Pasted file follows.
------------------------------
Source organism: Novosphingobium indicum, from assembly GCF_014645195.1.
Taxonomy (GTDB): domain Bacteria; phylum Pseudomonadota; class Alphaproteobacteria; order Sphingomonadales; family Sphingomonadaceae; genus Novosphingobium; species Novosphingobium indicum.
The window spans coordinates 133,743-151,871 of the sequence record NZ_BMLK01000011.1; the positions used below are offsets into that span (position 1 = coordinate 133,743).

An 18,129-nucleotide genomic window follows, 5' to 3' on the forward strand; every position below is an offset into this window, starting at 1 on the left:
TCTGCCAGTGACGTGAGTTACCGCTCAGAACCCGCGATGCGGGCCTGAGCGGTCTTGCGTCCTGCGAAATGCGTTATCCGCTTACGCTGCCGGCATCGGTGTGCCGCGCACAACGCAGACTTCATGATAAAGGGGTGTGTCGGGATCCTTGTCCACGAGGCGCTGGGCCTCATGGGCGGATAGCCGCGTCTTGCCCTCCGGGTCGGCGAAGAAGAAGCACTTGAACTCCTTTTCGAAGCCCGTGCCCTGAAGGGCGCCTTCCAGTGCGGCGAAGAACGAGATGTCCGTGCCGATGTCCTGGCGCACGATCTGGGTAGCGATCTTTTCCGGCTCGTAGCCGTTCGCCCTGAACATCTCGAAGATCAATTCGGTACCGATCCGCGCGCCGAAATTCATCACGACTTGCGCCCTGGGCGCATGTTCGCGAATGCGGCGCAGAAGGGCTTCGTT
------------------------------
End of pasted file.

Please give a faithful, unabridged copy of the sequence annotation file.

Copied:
Source organism: Novosphingobium indicum, from assembly GCF_014645195.1.
Taxonomy (GTDB): domain Bacteria; phylum Pseudomonadota; class Alphaproteobacteria; order Sphingomonadales; family Sphingomonadaceae; genus Novosphingobium; species Novosphingobium indicum.
The window spans coordinates 133,743-151,871 of the sequence record NZ_BMLK01000011.1; the positions used below are offsets into that span (position 1 = coordinate 133,743).

An 18,129-nucleotide genomic window follows, 5' to 3' on the forward strand; every position below is an offset into this window, starting at 1 on the left:
TCTGCCAGTGACGTGAGTTACCGCTCAGAACCCGCGATGCGGGCCTGAGCGGTCTTGCGTCCTGCGAAATGCGTTATCCGCTTACGCTGCCGGCATCGGTGTGCCGCGCACAACGCAGACTTCATGATAAAGGGGTGTGTCGGGATCCTTGTCCACGAGGCGCTGGGCCTCATGGGCGGATAGCCGCGTCTTGCCCTCCGGGTCGGCGAAGAAGAAGCACTTGAACTCCTTTTCGAAGCCCGTGCCCTGAAGGGCGCCTTCCAGTGCGGCGAAGAACGAGATGTCCGTGCCGATGTCCTGGCGCACGATCTGGGTAGCGATCTTTTCCGGCTCGTAGCCGTTCGCCCTGAACATCTCGAAGATCAATTCGGTACCGATCCGCGCGCCGAAATTCATCACGACTTGCGCCCTGGGCGCATGTTCGCGAATGCGGCGCAGAAGGGCTTCGTT